The Weekly Roar

In this week’s Roar: keeping freight on the rails, the FMC making waves, softening east-west ocean rates, supply chains and procurement in the new normal, and an important heads up for UK importers/ exporters.

In one of many important supply chain labor-related stories of the summer, a deal was reached to avert a rail strike (at least for now) in the US. The talk of the industry last week was the impending rail workers strike and the big guns were brought in to help with resolution. This included deep involvement by The White House. The deal still needs to be ratified (which will not be for several weeks) by union members, however. Still, this is good news for US supply chains. At the same time, importers shouldn’t be distracted from the other unresolved port-related labor issues still at play.

Moving from railroads to ocean carriers, the FMC wants to change the way ocean carriers have been prioritizing businesses that offer more lucrative import rates in east-west trade. This practice leaves exporters—and their more reasonable rates and services—high and dry. Or at least higher and drier. If the FMC’s notice of proposed rulemaking passes, carriers will need to justify and certify vessel space allocations.

And speaking of east-west trade, carriers’ spot rate earnings on the transpacific have been decreasing over the past month—to the extent that the transatlantic route is now more profitable. Yet, the average revenue of 60 cents per nautical mile on the transpacific is still more than double compared to pre-pandemic levels. Shanghai to New York and Shanghai to Rotterdam routes have current revenues of 73 cents per nautical mile in contrast to the transatlantic route from Rotterdam to New York, which is at 217.9 cents per nautical mile.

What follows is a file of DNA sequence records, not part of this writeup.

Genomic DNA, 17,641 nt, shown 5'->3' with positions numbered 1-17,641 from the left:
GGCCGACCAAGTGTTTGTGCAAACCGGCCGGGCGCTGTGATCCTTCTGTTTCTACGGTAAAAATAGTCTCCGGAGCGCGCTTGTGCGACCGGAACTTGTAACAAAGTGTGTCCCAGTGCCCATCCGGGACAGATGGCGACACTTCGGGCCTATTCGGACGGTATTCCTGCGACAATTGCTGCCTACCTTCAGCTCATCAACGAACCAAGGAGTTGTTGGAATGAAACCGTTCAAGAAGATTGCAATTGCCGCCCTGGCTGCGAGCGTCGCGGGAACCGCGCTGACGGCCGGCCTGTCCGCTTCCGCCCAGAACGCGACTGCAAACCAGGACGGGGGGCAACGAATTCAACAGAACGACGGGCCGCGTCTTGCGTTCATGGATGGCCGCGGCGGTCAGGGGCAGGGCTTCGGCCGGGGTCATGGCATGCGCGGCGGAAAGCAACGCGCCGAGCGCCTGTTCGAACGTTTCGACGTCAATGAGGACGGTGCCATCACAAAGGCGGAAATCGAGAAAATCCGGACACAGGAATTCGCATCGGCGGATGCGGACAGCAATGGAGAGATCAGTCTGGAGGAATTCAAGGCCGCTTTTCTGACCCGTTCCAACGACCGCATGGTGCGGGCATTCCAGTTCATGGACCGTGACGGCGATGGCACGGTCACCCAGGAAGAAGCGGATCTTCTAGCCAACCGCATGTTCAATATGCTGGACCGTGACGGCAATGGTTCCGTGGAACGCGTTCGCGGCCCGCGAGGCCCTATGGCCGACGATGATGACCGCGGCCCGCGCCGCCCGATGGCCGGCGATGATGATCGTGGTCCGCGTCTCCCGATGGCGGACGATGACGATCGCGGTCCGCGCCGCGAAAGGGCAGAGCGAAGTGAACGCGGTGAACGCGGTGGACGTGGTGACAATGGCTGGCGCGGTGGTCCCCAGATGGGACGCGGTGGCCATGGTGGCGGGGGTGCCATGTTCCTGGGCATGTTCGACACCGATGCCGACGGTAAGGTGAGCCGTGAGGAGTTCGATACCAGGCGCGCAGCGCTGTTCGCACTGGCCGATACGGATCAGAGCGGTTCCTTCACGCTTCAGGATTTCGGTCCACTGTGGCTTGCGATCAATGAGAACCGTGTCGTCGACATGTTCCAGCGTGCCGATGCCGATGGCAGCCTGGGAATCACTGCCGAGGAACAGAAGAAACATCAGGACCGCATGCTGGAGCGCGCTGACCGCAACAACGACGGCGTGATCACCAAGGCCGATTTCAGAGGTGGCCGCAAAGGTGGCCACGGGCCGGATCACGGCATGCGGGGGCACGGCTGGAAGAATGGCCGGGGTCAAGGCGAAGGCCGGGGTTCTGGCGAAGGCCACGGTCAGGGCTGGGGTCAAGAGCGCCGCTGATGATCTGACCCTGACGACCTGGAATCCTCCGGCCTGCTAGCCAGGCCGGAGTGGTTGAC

Like everyone in the supply chain, those in procurement have been facing constant hurdles for the last several years. Hurdles such as economic, social, and political issues. Or in plain speech, the economy, the war, labor disputes, and more. But it doesn’t end there. New policies and regulations are in place or proposed that will make it necessary for anyone in the supply chain to collect and report data on their Scope 3 emissions—emissions tied to the supply chain. This could cost a fortune to implement or a fortune in fines or penalties for non-compliance.

And finally, a heads up for importers and exporters doing business in the UK. Import declarations using CHIEF will cease after September 30. Beginning October 1, all import declarations must be made using the new CDS (Customs Declaration Service) system, so make sure you’re registered and ready in advance.

For the rest of the week’s top shipping news, check out the article highlights below.